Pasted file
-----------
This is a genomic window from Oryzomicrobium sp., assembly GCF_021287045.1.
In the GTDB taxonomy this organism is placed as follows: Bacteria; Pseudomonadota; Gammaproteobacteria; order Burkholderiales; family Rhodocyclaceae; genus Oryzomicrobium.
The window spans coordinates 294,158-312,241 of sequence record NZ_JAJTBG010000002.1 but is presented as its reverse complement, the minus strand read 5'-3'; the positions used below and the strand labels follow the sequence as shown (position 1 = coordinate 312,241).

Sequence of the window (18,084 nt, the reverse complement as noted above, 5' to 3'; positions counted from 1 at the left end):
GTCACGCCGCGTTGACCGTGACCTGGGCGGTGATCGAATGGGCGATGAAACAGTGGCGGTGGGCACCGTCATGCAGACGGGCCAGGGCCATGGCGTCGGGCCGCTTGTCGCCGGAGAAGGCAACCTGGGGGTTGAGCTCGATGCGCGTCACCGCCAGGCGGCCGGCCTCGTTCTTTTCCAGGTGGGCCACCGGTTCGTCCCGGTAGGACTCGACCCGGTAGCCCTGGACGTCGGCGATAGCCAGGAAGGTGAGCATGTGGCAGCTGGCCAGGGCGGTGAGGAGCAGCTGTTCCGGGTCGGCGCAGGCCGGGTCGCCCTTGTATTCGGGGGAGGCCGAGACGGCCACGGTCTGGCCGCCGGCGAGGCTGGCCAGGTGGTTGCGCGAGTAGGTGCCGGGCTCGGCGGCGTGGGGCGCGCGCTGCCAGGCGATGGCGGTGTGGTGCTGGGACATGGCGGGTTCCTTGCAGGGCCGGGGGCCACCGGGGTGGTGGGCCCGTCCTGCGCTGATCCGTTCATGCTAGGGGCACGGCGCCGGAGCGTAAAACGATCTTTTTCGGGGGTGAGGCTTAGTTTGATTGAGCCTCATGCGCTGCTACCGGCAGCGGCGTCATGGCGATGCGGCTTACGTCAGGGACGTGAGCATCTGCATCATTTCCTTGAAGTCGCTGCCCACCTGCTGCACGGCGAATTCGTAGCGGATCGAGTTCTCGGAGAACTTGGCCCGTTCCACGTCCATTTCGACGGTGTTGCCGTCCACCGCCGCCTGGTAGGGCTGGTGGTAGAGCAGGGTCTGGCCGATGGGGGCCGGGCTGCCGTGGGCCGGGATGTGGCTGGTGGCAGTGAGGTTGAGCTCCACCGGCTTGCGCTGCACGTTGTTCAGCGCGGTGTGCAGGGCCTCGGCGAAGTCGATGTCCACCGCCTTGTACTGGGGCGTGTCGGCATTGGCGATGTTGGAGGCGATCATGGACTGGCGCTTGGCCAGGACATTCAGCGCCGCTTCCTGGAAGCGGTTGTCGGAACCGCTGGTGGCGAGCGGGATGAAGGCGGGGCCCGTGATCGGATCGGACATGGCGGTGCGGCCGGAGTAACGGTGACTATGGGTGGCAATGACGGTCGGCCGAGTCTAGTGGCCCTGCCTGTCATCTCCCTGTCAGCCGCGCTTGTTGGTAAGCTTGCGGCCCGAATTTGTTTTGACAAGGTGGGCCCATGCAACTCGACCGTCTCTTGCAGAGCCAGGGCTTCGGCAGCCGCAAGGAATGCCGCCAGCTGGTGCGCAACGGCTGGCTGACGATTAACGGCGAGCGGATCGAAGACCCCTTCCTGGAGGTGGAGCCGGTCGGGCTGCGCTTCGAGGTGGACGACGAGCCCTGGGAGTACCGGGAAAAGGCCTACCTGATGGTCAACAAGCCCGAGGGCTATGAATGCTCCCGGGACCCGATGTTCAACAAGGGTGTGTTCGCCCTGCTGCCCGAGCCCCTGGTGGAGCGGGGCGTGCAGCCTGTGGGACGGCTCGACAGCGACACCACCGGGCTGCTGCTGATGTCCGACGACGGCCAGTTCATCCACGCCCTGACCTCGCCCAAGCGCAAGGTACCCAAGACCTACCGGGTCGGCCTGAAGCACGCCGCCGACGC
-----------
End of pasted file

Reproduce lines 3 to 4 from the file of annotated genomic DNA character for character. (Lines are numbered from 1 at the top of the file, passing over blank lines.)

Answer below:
The window spans coordinates 294,158-312,241 of sequence record NZ_JAJTBG010000002.1 but is presented as its reverse complement, the minus strand read 5'-3'; the positions used below and the strand labels follow the sequence as shown (position 1 = coordinate 312,241).

Sequence of the window (18,084 nt, the reverse complement as noted above, 5' to 3'; positions counted from 1 at the left end):